Over the last couple months I've been working on a set of songs. The texts are borrowed from various Bukowski poems. I'm a big Bukowski fan (here and here). I recently encountered a poem of his that threatens to stop my song writing:
several months ago I was sent some tapes
by a musician who had put several of
my poems to music.
he professed much interest in my
I played the tapes on the way to the track
very classical (and I am a classical music
but the overall tone of the work was
tinged with intellectual
elitism—the pretentious soprano voices and the
I was both abashed and honored that
the composer had lent so much effort and
musical learning to my work.
at the same time I felt that the overall
effect was anti-life, anti-me, anti-the-
clarity of directly seeking joy, pain,
anything reasonable or
it was the same old con, the same old
snobbism, the same old murderous kiss
of death clothed in a creative
so I wrote the gentleman back, "you know,
I have certain problems, one of them
being with instruments.
some instruments which I dislike
are the piano, the violin and the soprano
voice, especially the latter.
the human voice besides being basically
ugly also reminds me of the human
and one of the last things I want to
think of and one of the first things I
want to get away from when I listen to
classical music is
(Sorry to quote at length, but it was worth it. The poem is "How to get rid of the purists" and the rest of it can be found on p. 195 of Bone Palace Ballet.)
I don't ever intend to publish my songs, so I've never once considered seeking the Bukowski estate's permission to use the texts. Now, however, I feel that I'll never have Bukowski's spiritual blessing–I know that what I do would displease him. I can't pretend that my songs are different–that he might have really liked them.
Why does that matter? The concept of non-legal, non-required permission is a tricky thing in both composition and musicology. What does it mean to have the "blessing" of an estate or subject? What des it mean to not?
Back in college, my musicological mentor Steve Swayne was working on his book How Sondheim Found His Sound. He joked that the best thing is to have one's subject alive and have his or her permission when you start a book, but then have them die the day one's work is published. But Sondheim, who had given Steve's book his blessing, lived through the book's printing. And, to Steve's relief, he very much likes the book.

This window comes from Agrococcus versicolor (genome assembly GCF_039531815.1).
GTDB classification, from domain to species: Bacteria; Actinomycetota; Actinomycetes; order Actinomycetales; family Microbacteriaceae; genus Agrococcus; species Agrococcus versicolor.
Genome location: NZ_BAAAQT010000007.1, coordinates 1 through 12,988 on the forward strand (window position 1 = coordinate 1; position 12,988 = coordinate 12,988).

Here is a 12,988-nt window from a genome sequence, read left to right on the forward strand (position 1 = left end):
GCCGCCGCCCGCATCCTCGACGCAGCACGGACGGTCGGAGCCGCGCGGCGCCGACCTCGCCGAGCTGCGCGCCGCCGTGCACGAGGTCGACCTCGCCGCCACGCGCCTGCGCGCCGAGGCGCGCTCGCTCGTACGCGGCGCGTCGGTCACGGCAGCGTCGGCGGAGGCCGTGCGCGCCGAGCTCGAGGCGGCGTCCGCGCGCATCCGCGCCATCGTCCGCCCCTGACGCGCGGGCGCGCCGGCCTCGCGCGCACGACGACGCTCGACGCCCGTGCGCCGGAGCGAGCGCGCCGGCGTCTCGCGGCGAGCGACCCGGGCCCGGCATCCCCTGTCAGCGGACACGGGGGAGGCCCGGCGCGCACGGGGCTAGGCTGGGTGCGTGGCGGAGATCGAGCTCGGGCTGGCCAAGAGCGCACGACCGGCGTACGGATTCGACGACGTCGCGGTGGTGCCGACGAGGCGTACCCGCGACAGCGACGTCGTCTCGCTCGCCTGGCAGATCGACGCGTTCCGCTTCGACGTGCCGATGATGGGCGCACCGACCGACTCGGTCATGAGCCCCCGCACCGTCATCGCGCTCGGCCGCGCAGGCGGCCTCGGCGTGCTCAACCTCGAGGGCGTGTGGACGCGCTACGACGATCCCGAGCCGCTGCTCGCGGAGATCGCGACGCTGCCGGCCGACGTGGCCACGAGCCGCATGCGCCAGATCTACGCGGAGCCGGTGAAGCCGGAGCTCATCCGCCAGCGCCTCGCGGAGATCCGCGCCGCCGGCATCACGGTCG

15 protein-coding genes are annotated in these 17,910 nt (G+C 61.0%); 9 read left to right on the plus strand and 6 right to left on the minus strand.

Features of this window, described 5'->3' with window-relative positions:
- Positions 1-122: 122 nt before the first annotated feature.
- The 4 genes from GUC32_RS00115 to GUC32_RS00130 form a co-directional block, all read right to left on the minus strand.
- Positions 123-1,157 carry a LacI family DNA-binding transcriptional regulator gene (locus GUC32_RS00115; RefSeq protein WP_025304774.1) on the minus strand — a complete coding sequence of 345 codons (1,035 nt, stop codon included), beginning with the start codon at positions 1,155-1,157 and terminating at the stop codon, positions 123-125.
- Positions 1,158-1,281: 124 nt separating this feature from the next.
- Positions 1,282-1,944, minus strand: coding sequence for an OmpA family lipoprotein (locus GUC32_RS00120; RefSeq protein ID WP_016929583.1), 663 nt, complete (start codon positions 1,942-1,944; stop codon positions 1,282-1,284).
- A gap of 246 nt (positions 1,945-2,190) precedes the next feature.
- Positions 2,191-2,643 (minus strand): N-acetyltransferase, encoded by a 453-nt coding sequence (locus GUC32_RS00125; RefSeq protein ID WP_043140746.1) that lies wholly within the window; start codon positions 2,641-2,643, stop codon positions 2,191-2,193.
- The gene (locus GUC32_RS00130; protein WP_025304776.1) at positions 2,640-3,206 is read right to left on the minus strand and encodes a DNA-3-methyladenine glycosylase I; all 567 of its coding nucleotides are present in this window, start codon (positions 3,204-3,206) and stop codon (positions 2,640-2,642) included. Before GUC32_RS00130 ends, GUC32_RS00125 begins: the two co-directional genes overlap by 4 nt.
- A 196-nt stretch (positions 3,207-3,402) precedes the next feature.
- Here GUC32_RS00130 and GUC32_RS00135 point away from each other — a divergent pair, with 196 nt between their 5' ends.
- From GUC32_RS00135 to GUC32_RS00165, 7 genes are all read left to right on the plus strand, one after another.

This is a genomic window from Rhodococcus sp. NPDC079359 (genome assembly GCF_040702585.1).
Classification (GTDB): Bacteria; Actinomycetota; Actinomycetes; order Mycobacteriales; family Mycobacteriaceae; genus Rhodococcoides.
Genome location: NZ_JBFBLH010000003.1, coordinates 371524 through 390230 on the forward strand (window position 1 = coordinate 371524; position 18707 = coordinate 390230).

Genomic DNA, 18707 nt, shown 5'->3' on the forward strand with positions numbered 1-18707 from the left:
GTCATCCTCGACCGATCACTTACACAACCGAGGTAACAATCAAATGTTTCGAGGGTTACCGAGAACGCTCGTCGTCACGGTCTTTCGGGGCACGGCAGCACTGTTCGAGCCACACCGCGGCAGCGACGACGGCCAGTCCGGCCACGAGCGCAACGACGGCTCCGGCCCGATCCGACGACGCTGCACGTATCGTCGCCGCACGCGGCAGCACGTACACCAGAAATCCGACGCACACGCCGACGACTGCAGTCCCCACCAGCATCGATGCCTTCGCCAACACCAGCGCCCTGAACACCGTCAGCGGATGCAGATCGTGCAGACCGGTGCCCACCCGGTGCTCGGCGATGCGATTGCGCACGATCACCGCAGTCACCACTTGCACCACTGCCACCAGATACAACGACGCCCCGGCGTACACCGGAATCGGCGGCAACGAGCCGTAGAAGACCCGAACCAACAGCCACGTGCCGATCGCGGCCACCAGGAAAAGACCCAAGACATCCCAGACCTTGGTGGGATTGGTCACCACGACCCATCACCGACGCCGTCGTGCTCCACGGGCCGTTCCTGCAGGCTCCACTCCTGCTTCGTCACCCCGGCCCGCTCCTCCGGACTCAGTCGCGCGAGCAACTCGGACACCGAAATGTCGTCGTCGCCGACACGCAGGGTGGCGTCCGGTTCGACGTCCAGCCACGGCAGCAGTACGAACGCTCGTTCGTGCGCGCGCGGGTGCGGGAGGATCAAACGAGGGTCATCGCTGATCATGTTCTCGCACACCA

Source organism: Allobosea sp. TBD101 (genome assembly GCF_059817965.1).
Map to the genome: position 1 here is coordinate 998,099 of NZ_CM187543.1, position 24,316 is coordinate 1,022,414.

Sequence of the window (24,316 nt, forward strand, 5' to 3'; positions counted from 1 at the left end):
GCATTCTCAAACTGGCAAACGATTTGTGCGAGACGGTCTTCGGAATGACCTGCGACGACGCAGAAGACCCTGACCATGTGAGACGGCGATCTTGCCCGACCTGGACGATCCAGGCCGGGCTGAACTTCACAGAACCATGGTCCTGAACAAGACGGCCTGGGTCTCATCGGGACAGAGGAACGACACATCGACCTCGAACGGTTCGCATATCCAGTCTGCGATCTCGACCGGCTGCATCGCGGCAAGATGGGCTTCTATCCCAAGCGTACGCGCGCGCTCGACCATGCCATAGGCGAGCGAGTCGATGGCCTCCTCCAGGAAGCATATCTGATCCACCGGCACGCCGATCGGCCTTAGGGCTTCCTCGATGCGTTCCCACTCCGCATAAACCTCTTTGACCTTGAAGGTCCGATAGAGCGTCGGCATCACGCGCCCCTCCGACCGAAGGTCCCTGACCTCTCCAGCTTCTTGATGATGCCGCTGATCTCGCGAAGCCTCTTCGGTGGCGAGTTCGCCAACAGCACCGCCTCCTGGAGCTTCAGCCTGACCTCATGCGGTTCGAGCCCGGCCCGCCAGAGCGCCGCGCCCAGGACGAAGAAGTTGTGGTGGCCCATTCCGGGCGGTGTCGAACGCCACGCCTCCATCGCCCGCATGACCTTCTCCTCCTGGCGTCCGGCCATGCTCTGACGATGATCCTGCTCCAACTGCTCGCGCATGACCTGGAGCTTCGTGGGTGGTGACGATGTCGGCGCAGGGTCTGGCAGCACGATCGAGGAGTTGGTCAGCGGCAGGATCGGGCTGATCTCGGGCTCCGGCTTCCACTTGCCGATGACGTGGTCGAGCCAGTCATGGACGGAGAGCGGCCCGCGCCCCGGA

I recently watched I Like Killing Flies, the documentary on Kenny Shopsin. He is the chef and owner of downtown NYC diner. He's an eccentric foul-mouthed cook who often waxes philosophical and regularly throws people out of his restaurant for not following the rules. He disdains publicity and only allowed a documentary crew into his kitchen as he was losing the lease on his restaurant and considering closing or moving–he wanted the death throes of the old place memorialized. Because of his dislike of the press, not much was written or made about Shopsin's before the documentary. One major article appeared in the New Yorker in 2002, in which author Calvin Triller confesses:
Anytime there seemed to be a threat of my becoming entangled in a piece of unauthorized publicity about Shopsin’s, I have resorted to rank cowardice, spooked by the fear of a lifetime banishment that might not even carry the possibility of parole . . . Yes, I’ve managed to write about Shopsin’s from time to time, always observing the prohibition against mentioning its name or location. That is one reason I’ve never been offended by Kenny’s refusal to recognize a reporter’s God-given right to turn absolutely everything into copy. In a piece about Greenwich Village a few years ago, for instance, I asked a restaurant proprietor “who tends not to be cordial to people wearing suits” what the difference was between the Village and uptown, and he said, “I don’t know. I’ve never been uptown.” Kenny has never objected to any of the mentions. He has always thought of us as being in similar fields, and, as someone who has to be prepared every day to turn out any one of nine hundred dishes a customer might ask for, he has a deep understanding of waste not, want not.
This article from which this quote is pulled earned Kenny's approval. And so did Steve's book. And never will my songs.
I'm going to keep writing them, though. I like them. Isn't that enough? Sorry, Bukowski.